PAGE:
When beloved cultural figures die young, it’s inevitable that we imagine what might have happened had they lived. Jimi Hendrix, the dazzling guitarist who died in 1970 aged 27, is a case in point.
His sister, Janie Hendrix, thinks that her big brother would have moved beyond the blues-based psychedelic rock that made him famous as part of the Jimi Hendrix Experience. Before he died, Hendrix told their father, Al, about a “new kind of music” he was working on, Janie explains over Zoom from Seattle.
“He was really wanting a larger band sound,” she says, revealing that Hendrix wanted to add horns and percussion to his trademark sound. He was planning to collaborate with Chicago, the funk-leaning rock band, that would later become yacht rock royalty. Such music would have been cleaner, bigger, groovier, more danceable.
We will, of course, never know, but fans needn’t feel completely bereft. To coincide with what would have been Hendrix’s 80th birthday this weekend, Janie has co-written a lushly produced coffee table book containing hundreds of photos, lyrics, posters, ticket stubs, and tributes from the likes of Paul McCartney and Keith Richards. Janie’s favourite detail: little doodles in the corners of the pages transposed from Hendrix’s own journals. “He really wanted to be an artist before he ever picked up a guitar,” she says.
Exotically dressed and inordinately talented, Hendrix – who found fame when The Animals bassist Chas Chandler saw him play in New York and promised to make him a star – captured the era’s counter-culture zeitgeist. In June 1967, after The Jimi Hendrix Experience (brought together by Chandler) had a top 10 hit with debut single Hey Joe, Hendrix doused his Fender Stratocaster in lighter fluid and set it on fire on stage. The image of him squatting over his blazing instrument, coaxing its flames as Wild Thing reached its clattering crescendo, remains one of the defining images of the Summer of Love.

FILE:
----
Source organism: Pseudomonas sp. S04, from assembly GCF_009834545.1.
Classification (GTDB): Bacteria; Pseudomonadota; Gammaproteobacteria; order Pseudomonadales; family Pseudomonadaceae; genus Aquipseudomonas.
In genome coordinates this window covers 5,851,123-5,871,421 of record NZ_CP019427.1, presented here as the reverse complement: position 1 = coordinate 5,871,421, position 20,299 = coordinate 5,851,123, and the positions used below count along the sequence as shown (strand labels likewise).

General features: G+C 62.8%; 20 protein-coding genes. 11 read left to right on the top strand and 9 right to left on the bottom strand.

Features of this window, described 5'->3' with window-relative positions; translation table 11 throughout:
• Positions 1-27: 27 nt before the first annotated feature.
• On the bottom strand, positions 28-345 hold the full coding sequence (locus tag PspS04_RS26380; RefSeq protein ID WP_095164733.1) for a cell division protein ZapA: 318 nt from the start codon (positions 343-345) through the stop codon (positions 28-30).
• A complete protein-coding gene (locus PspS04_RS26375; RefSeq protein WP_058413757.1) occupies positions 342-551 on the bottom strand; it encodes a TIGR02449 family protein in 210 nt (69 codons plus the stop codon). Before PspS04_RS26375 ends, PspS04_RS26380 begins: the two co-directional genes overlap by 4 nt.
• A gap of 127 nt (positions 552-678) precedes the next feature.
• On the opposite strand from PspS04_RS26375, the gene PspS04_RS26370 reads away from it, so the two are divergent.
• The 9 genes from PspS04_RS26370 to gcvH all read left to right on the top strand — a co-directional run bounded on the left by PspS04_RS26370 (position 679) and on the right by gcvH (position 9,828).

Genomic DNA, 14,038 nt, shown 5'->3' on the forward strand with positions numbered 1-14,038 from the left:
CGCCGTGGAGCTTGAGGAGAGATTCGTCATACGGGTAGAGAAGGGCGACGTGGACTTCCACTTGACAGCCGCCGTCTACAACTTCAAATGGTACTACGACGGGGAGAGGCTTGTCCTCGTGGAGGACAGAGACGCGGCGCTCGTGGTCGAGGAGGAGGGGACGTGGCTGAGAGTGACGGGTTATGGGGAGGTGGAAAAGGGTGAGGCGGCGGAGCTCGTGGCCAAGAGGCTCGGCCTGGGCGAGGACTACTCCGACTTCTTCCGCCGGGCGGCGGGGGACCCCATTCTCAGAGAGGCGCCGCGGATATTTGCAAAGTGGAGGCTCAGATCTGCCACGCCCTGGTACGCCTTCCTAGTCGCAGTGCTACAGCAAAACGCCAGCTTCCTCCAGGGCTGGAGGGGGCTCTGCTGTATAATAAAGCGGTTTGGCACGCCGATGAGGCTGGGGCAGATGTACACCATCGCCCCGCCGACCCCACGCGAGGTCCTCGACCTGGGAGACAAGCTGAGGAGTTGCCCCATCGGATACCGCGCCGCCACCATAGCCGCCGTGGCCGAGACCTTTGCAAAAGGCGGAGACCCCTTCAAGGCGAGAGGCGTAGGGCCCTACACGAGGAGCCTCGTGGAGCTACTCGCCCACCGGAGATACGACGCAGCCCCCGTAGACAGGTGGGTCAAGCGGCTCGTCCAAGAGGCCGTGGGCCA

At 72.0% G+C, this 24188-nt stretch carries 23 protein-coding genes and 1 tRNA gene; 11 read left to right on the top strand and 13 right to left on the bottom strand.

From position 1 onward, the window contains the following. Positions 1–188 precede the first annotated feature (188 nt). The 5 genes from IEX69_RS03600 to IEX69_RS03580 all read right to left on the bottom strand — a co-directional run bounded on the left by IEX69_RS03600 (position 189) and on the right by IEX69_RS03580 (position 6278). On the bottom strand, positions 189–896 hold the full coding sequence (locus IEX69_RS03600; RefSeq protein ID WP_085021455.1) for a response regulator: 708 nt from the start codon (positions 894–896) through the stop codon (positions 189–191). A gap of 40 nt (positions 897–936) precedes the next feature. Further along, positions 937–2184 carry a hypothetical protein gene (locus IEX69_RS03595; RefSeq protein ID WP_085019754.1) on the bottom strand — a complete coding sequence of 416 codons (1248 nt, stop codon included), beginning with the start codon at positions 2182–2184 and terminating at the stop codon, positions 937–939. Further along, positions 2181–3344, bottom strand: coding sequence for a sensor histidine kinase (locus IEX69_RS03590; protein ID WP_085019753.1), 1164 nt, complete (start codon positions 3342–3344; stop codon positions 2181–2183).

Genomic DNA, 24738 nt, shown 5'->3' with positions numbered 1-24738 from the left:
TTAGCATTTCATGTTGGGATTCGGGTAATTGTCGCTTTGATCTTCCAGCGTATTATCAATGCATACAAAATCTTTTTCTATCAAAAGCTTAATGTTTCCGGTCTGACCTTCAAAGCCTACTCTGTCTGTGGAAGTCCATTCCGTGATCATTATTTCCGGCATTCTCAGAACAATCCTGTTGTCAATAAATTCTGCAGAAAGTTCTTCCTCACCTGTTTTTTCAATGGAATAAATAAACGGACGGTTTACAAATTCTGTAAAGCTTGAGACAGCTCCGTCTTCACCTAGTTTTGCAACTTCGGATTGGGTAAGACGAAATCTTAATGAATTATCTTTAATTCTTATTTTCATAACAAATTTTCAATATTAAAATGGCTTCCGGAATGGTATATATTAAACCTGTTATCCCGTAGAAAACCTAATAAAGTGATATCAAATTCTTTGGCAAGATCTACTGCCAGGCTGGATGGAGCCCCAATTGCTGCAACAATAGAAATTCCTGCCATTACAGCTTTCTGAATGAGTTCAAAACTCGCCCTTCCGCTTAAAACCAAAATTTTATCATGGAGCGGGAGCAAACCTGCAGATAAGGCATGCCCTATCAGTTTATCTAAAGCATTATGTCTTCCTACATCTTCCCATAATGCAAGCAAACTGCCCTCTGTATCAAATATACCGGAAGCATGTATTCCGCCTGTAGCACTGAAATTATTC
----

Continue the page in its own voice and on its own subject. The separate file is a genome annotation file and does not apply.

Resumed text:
“He knew he had to do something extraordinary to get people’s attention… A lot of things in the beginning were to get people’s attention and, as he would say, to wake them up. There were a lot of sleepy people,” Janie says. Hendrix became known for these on-stage antics, which included playing guitar with his teeth and performing ear-screeching versions of The Star-Spangled Banner (famously done at Woodstock). 
These could prove controversial. She recalls Al, who died in 2002, getting “really tense” as they watched Hendrix play the national anthem at a Seattle concert in 1968. “My dad’s watching a police officer and holding his breath while Jimi’s doing the anthem. Dad exhales after he finishes and says, ‘I thought Jimi would be arrested’.”